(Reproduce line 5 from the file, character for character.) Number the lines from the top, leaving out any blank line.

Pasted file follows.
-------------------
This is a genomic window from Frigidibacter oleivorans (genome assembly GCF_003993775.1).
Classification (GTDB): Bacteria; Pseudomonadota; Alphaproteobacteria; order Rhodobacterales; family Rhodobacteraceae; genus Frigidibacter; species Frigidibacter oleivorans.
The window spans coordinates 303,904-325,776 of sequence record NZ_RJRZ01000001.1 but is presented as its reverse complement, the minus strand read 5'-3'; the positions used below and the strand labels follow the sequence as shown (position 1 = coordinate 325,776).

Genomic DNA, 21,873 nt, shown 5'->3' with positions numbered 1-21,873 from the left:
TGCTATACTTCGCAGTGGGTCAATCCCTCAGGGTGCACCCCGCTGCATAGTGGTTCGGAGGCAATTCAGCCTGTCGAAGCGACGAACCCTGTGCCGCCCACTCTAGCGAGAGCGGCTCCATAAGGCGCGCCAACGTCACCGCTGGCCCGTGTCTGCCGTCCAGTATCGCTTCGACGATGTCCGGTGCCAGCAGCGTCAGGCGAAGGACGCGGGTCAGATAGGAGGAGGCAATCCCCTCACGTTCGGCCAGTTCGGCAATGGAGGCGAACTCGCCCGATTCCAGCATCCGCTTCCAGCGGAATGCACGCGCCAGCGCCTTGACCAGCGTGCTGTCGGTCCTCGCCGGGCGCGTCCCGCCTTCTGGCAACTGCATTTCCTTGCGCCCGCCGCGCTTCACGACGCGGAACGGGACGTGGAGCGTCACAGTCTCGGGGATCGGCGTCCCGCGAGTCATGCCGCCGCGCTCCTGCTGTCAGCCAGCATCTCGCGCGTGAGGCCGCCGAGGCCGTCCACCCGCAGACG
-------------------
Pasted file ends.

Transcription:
TGCTATACTTCGCAGTGGGTCAATCCCTCAGGGTGCACCCCGCTGCATAGTGGTTCGGAGGCAATTCAGCCTGTCGAAGCGACGAACCCTGTGCCGCCCACTCTAGCGAGAGCGGCTCCATAAGGCGCGCCAACGTCACCGCTGGCCCGTGTCTGCCGTCCAGTATCGCTTCGACGATGTCCGGTGCCAGCAGCGTCAGGCGAAGGACGCGGGTCAGATAGGAGGAGGCAATCCCCTCACGTTCGGCCAGTTCGGCAATGGAGGCGAACTCGCCCGATTCCAGCATCCGCTTCCAGCGGAATGCACGCGCCAGCGCCTTGACCAGCGTGCTGTCGGTCCTCGCCGGGCGCGTCCCGCCTTCTGGCAACTGCATTTCCTTGCGCCCGCCGCGCTTCACGACGCGGAACGGGACGTGGAGCGTCACAGTCTCGGGGATCGGCGTCCCGCGAGTCATGCCGCCGCGCTCCTGCTGTCAGCCAGCATCTCGCGCGTGAGGCCGCCGAGGCCGTCCACCCGCAGACG